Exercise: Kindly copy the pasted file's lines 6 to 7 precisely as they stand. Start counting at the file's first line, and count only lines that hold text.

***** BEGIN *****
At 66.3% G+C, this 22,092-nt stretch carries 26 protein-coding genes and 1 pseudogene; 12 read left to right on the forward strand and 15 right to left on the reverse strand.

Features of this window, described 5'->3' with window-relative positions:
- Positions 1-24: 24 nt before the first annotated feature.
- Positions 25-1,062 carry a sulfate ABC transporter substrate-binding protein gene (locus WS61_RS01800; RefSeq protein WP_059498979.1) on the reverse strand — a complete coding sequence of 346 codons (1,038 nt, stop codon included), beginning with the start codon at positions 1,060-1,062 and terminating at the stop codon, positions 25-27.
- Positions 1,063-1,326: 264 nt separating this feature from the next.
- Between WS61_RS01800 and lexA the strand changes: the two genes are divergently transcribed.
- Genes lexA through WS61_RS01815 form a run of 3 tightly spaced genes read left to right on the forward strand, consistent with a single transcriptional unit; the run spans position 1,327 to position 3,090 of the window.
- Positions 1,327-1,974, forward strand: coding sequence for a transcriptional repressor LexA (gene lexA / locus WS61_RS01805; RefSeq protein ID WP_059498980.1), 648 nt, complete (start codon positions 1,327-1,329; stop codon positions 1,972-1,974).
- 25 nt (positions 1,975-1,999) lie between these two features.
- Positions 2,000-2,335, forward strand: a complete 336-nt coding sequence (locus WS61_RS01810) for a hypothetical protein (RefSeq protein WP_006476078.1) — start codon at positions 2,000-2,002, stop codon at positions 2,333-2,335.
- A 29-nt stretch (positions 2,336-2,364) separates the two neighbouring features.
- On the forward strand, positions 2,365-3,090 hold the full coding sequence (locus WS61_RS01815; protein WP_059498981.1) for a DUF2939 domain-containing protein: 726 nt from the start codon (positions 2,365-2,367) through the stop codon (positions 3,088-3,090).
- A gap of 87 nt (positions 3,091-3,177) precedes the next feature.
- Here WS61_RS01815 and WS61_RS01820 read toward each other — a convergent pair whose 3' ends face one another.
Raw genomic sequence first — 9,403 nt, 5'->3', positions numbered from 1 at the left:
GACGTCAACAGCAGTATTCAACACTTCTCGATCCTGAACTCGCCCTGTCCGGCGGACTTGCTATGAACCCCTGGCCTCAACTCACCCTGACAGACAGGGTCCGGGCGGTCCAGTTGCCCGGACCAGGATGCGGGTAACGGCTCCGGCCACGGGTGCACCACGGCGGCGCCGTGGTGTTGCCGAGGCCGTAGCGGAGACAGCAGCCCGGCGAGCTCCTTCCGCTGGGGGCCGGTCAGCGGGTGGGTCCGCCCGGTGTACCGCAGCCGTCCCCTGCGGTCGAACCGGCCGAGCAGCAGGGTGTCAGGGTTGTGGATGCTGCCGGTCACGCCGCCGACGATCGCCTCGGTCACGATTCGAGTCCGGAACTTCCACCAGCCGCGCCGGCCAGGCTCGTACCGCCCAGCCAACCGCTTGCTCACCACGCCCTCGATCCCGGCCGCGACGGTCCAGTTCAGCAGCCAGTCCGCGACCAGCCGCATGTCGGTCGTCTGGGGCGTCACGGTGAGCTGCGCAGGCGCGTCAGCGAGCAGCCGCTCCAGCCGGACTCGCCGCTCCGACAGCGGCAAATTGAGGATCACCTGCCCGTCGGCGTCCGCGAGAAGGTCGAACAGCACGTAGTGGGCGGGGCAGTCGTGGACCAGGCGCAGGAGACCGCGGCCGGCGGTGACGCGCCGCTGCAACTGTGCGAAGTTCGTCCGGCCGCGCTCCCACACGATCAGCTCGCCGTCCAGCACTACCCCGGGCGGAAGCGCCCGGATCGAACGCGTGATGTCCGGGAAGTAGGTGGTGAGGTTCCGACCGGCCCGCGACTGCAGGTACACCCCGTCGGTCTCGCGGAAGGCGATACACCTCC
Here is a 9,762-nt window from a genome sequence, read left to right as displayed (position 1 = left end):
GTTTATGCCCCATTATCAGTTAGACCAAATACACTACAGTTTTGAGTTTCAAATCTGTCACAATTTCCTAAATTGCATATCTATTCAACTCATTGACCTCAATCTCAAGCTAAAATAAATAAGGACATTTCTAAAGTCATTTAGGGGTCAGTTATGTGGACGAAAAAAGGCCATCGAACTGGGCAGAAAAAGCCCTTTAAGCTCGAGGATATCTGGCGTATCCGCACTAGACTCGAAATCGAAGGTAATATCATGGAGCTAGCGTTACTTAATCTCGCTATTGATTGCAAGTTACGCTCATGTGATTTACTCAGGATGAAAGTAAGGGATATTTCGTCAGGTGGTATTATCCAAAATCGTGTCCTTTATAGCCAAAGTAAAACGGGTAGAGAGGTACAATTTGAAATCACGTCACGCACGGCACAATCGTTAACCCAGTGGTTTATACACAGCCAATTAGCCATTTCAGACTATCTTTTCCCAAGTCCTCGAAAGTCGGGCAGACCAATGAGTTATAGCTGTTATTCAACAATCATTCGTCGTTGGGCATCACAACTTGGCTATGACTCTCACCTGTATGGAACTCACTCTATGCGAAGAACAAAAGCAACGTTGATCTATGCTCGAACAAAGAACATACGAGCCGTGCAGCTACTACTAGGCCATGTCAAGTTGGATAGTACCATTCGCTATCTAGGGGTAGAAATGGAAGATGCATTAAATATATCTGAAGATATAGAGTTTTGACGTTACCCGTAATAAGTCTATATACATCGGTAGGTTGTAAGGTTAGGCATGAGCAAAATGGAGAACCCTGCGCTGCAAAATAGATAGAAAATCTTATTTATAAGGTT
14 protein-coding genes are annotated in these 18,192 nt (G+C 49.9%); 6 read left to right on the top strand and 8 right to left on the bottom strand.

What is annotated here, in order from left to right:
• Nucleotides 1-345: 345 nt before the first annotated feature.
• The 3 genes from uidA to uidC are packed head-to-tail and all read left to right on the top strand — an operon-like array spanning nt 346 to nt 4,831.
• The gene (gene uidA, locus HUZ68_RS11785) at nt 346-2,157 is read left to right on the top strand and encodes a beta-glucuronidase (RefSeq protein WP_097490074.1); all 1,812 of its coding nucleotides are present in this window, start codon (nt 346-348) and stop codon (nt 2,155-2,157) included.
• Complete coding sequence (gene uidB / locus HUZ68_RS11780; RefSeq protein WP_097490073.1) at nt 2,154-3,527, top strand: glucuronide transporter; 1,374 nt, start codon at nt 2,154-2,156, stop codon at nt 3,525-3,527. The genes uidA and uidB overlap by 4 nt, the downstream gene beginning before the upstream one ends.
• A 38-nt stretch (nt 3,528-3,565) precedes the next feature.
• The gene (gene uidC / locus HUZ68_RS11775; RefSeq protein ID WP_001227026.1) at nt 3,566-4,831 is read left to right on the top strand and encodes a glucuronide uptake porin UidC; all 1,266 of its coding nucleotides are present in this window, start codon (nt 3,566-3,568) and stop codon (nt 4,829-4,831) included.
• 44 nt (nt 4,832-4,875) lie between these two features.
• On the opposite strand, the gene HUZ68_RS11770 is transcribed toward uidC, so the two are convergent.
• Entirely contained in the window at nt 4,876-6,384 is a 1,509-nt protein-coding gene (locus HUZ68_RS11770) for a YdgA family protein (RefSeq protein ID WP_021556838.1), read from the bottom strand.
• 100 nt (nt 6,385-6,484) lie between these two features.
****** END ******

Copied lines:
- Between WS61_RS01800 and lexA the strand changes: the two genes are divergently transcribed.
- Genes lexA through WS61_RS01815 form a run of 3 tightly spaced genes read left to right on the forward strand, consistent with a single transcriptional unit; the run spans position 1,327 to position 3,090 of the window.